Mantras, Reminders, and Walks in the Woods

On my worst days with diabetes and congestive heart failure, when everything seems to be going wrong and I’m ready to give up,  I try to remember how far I’ve come since I started on this journey.  I try to remember the struggles I’ve overcome this far and the strength and determination it took to do so.  I try to use that as assurance that I can get through the difficulties before me.  I say try because some days it works, and other days it makes no difference at all.

Some days, looking back through my blog archives for inspirational quotes that I’ve shared helps.   This quote from a post in 2012 has become something of a mantra or motto.  It’s certainly fitting.

“A little heart can do big things.” – me

Some times, though, I really just have to take the time to remember who I am.  I have to look inside myself and reconnect with the person that I know I am.

I am a strong, confident, caring, loving, and passionate man. I have a sound mind, and a strong spirit. I am well educated; possessing the knowledge and abilities needed to make it in this world. I am strong willed; filled with a sense of determination and endurance that will carry me through all situations. I am filled with respect, not only for others, but more importantly, for myself.

I’ve had more than my share of those days.  And I’ve spent a great deal of time trying to reconnect and thinking things through.  I’ve made progress.  Slowly but surely.

I’ve found that the absolute best thing for helping my mood and clearing my mind is spending time hiking the trails at the many nature preserves in the area.  And when the weather is cooperative, that’s how most of my days off from work are being spent.  I take my nature and trail guides, camera, notebook, walking stick and water, and hit the trails.   I stay out for hours at a time.  And it helps a lot.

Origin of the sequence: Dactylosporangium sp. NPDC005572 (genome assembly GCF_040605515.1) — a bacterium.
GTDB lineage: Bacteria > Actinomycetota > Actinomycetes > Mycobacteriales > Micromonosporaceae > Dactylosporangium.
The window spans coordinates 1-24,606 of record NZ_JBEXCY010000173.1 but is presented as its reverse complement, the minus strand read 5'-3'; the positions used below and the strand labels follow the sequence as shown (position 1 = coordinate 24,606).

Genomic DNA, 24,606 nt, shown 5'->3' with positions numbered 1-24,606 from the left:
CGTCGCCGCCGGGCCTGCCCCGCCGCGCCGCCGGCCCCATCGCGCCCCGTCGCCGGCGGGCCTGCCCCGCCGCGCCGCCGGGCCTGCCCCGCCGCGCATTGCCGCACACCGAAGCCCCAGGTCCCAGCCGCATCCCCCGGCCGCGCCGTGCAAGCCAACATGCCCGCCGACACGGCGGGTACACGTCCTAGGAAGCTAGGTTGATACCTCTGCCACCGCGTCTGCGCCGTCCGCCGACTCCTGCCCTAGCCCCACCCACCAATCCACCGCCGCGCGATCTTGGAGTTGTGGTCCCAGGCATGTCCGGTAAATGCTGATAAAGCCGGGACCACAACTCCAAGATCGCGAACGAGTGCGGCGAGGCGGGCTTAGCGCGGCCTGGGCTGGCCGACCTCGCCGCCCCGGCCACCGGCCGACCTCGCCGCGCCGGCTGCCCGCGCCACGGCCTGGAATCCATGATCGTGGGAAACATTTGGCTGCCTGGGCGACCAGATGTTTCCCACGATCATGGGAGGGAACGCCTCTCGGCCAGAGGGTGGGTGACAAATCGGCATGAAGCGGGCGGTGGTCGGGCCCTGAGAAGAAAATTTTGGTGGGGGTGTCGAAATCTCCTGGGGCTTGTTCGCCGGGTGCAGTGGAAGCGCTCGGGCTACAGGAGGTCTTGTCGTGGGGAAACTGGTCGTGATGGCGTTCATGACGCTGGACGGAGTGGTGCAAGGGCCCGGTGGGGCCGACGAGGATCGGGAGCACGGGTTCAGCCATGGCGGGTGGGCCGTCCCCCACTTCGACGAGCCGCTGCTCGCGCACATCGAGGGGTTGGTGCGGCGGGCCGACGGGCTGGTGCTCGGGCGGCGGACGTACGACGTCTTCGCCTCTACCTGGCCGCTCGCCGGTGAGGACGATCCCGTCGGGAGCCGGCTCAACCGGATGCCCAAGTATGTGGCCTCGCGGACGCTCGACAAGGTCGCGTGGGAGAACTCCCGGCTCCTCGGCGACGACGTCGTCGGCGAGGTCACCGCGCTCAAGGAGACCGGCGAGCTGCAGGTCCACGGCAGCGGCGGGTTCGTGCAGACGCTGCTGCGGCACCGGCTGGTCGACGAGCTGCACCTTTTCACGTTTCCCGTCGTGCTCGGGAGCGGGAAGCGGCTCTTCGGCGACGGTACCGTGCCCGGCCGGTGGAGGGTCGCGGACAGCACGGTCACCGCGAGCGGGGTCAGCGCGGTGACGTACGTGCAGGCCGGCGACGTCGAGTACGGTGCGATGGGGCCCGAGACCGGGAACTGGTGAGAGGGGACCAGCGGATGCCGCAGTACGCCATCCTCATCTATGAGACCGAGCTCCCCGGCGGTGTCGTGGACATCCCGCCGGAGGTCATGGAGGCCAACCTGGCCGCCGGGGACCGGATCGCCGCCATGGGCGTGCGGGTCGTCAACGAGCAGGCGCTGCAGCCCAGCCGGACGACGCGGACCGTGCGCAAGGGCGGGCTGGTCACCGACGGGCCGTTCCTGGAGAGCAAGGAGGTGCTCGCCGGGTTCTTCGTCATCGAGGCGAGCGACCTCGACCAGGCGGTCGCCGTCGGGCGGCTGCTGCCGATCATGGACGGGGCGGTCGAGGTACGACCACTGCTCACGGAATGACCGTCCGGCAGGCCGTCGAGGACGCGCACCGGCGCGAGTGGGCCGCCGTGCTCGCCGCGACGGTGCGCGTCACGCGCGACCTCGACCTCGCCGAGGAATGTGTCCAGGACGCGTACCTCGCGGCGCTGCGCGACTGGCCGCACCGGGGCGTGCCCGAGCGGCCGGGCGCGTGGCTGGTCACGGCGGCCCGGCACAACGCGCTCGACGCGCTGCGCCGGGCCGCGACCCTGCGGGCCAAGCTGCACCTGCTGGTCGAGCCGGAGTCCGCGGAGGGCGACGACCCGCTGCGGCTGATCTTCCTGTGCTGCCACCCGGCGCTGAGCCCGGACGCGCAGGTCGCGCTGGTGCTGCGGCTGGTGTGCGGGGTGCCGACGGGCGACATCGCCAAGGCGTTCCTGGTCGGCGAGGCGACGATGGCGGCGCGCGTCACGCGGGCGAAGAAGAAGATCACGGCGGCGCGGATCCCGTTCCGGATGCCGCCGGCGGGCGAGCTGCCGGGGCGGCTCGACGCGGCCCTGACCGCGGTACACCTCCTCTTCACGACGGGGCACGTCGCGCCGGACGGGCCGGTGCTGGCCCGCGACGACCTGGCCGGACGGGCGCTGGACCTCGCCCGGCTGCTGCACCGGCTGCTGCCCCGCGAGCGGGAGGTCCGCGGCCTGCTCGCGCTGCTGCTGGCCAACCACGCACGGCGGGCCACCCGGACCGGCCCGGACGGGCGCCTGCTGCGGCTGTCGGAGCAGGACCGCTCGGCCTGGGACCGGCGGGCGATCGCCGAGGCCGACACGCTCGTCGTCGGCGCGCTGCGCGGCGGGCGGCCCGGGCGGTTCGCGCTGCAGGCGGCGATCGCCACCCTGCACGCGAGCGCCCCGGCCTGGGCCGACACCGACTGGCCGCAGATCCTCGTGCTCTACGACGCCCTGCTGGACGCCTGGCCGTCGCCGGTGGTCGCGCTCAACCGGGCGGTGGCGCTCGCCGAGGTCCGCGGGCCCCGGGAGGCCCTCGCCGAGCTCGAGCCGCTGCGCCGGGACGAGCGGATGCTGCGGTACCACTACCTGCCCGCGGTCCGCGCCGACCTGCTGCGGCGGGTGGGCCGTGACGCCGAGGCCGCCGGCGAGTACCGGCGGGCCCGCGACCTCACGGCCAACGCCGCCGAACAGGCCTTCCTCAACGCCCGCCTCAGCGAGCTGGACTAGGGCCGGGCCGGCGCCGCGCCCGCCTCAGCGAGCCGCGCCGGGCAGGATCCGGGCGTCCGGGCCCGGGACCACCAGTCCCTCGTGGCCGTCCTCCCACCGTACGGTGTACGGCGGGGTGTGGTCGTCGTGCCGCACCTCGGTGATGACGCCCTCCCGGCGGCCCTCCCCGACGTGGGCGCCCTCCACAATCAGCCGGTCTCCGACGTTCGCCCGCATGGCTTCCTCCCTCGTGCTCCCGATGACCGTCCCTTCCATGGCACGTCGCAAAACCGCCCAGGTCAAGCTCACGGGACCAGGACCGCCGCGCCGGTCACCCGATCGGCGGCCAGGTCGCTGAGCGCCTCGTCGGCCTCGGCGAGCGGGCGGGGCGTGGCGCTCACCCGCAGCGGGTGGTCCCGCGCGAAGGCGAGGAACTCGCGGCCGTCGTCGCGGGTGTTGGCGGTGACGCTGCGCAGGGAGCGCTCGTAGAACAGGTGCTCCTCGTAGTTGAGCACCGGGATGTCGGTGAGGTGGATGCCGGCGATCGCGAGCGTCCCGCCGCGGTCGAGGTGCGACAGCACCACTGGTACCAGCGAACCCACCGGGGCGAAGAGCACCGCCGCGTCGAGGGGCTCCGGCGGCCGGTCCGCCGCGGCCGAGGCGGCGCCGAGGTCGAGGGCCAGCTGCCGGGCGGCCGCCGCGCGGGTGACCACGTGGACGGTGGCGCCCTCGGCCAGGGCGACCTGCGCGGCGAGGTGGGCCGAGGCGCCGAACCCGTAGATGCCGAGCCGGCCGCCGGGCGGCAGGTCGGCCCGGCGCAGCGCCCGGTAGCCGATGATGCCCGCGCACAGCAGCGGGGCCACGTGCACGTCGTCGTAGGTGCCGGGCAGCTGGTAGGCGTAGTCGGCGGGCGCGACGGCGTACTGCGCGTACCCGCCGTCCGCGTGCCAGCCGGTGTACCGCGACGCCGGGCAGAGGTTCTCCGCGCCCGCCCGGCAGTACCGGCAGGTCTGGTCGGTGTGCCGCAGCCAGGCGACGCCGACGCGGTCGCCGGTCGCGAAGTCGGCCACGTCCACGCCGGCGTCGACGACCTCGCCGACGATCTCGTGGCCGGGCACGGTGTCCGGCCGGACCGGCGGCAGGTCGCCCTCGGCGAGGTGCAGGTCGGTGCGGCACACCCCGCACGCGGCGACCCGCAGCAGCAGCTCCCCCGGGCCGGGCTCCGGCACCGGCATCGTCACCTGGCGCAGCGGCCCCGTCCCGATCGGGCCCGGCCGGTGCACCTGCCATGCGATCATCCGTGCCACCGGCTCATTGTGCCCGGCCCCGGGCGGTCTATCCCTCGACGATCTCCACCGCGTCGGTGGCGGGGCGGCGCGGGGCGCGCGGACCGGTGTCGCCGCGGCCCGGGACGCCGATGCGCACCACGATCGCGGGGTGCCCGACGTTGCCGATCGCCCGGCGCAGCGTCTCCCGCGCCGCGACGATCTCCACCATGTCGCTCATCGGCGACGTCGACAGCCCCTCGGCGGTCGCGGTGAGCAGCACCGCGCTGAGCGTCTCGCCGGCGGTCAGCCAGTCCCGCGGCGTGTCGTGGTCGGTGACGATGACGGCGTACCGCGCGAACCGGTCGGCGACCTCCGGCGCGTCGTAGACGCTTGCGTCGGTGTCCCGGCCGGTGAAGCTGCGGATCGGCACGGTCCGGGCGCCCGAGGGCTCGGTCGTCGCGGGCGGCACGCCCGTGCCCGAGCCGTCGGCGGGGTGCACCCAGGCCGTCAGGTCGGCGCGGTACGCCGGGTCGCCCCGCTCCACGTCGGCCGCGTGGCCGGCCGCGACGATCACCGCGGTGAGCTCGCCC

And taking my camera along on my walks in the woods has provided plenty of photos for sharing with friends.  Hope is being able to see that there is light despite all of the darkness.


One last quote.  It’s one of my favorites.

“Life is not a journey to the grave with intentions of arriving safely in a pretty well-preserved body, but rather to skid in broadside, thoroughly used up, totally worn out and loudly proclaiming … WOW! What a ride!” ~ Author Unknown

Diabetes Blog Week – Day 2 The Other Half of Diabetes  Link List.

We think a lot about the physical component of diabetes, but the mental component is just as significant. How does diabetes affect you or your loved one mentally or emotionally? How have you learned to deal with the mental aspect of the condition? Any tips, positive phrases, mantras, or ideas to share on getting out of a diabetes funk? (If you are a caregiver to a person with diabetes, write about yourself or your loved one or both!)